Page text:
The LHC restarted operations in 2022 following a three-year maintenance break. It is expected to run over the next 20 years, stopping only for upgrades and upkeep work. Plans are underway to reduce the environmental impact of the cooling system by saving up to 40,000 tonnes of CO2 yearly. 

7. Fire Suppressant 

Most of the fire extinguishers you see in offices and commercial spaces contain high-pressure carbon dioxide. Unlike some suppression agents like water that can reduce the intensity of a flame, CO2 displaces the oxygen fuelling the fire, cutting off the supply entirely. This makes it a more effective suppressor medium, especially in areas where a water sprinkler system might damage sensitive electronics. 

The adoption of modern suppression systems utilizing carbon dioxide is on the rise. According to the EPA, 20% of special hazard applications use CO2 to extinguish electrical, liquid and gas fires. 

8. Inflatable Devices

Carbon dioxide inflates different types of devices, including life rafts, jackets and bicycle tires. If you’re a cycling enthusiast, you’ve probably used one of those handy canisters containing compressed CO2 gas to fill your tire and quickly get back on the road. 

Many life jackets also contain a similar design, filling with carbon dioxide and providing up to 45% more buoyancy when activated. The gas can be stored at higher pressure in a smaller volume, so the vest or life raft inflates much quicker – an important feature in emergencies. Additionally, CO2 is readily available, so it’s a more practical resource for inflating mass-produced gadgets. 

Sustainable Uses for CO2

While the everyday uses for carbon dioxide are undeniable, it’s equally important that these applications do not harm the environment.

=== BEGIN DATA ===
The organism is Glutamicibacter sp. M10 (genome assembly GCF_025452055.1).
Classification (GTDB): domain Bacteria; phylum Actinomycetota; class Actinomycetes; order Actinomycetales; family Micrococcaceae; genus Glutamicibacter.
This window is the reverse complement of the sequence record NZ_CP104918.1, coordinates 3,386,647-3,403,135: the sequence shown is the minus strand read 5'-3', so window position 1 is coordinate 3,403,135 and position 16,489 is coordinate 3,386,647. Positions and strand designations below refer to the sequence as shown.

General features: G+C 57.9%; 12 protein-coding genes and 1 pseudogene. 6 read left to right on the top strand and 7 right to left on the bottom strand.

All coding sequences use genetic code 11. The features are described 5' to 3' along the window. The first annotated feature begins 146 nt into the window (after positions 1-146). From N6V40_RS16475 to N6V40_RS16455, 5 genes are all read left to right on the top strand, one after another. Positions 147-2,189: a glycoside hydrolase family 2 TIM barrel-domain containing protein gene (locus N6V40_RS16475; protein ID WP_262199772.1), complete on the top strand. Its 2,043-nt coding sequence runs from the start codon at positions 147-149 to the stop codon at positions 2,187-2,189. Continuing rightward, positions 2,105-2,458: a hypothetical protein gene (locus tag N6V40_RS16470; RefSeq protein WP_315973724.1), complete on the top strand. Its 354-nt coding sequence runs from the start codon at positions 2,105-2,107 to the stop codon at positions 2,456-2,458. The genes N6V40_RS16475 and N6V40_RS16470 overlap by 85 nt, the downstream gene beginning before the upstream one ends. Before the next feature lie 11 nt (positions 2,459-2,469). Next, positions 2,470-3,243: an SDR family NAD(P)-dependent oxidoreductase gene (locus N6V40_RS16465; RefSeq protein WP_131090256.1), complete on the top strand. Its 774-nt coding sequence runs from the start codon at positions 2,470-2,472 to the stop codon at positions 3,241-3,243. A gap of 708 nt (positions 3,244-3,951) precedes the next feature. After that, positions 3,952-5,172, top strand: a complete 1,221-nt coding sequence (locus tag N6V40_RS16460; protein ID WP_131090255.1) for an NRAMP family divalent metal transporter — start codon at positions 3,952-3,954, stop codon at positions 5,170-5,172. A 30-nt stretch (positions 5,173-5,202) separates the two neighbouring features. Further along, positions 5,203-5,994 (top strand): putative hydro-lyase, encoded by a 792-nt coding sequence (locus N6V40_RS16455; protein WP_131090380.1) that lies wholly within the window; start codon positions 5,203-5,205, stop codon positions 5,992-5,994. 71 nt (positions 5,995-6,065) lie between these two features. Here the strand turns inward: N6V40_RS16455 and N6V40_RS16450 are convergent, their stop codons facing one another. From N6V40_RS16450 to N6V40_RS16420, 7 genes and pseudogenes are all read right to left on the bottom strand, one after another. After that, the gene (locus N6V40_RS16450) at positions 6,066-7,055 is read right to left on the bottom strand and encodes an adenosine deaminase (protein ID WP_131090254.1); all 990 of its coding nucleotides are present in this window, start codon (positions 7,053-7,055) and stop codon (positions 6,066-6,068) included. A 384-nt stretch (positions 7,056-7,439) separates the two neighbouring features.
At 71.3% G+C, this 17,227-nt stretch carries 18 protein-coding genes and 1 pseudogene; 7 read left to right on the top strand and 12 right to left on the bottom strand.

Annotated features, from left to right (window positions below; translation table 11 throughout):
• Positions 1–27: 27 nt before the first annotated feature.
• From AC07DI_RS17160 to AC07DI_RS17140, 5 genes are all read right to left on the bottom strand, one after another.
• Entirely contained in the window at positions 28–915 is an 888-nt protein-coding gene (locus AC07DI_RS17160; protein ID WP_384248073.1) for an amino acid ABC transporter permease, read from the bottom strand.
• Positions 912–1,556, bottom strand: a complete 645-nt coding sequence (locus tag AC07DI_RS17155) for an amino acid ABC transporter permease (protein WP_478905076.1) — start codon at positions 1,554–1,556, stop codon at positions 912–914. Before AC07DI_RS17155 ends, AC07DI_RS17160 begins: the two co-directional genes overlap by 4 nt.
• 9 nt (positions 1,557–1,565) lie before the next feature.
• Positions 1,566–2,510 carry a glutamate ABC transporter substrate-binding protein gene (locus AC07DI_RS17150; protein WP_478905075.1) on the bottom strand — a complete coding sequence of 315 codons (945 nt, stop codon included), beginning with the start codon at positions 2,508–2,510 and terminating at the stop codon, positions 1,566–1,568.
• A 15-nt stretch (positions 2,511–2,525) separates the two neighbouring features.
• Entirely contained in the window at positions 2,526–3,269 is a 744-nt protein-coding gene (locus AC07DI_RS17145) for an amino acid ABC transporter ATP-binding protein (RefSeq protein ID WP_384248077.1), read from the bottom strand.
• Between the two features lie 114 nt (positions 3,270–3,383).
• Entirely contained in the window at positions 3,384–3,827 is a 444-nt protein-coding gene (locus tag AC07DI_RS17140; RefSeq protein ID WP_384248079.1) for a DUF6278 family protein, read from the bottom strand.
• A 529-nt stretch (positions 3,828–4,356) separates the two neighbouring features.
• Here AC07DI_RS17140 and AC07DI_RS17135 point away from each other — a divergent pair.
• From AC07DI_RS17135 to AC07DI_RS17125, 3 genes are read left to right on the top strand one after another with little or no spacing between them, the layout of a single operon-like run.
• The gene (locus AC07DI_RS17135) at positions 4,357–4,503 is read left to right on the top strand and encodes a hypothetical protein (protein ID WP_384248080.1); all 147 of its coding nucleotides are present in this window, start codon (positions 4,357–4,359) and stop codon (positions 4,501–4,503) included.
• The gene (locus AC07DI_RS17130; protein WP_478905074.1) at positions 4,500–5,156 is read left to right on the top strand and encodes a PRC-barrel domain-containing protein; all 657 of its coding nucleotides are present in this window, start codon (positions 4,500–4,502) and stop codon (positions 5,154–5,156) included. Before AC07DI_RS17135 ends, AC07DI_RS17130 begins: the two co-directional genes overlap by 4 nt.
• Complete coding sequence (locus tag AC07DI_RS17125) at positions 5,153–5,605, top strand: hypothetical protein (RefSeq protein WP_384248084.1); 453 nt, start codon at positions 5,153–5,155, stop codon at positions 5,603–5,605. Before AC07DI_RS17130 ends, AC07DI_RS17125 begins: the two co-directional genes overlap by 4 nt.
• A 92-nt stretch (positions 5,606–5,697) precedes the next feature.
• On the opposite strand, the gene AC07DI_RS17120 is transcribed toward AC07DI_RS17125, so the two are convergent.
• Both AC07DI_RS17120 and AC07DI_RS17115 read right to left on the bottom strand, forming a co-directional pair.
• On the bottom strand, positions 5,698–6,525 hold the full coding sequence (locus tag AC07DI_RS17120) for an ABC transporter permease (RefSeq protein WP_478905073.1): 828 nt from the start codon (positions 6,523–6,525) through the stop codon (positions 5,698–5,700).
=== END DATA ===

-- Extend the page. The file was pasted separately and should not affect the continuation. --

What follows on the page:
To be clear, CO2 itself doesn’t cause problems.  The issue is the amount of carbon in the atmosphere produced by human activities, mainly fossil-fuel burning. According to the World Wildlife Fund, current CO2 levels are at their highest over the past 800,000 years. 

The good news is climate experts are starting to see carbon dioxide as a naturally occurring resource that can be harnessed to enhance sustainability. 

A 2023 Cambridge study created a solar-powered reactor to capture CO2 and convert it into clean fuel. Preliminary tests have been largely successful. However, filtering carbon dioxide molecules from the atmosphere on a large scale remains a considerable challenge. 

CO2 can also be repurposed into ethylene to facilitate the creation of new plastics. Ethylene is necessary for producing polyethylene, the most common polymer for plastic bottles, bags and films. This transforms an otherwise wasted resource into a useful material. 

What Have You Used CO2 for Lately?

From supporting life on Earth to processing drinks and treating skin blemishes, the number of uses for CO2 is growing. More importantly, this gas can potentially be more than the leading culprit in climate change. With advancing technology, carbon dioxide can play a vital role in transitioning toward a more sustainable future. 

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About the author

Rachel Lark

Rachel serves as the Assistant Editor of A true foodie and activist at heart, she loves covering topics ranging from veganism to off grid living.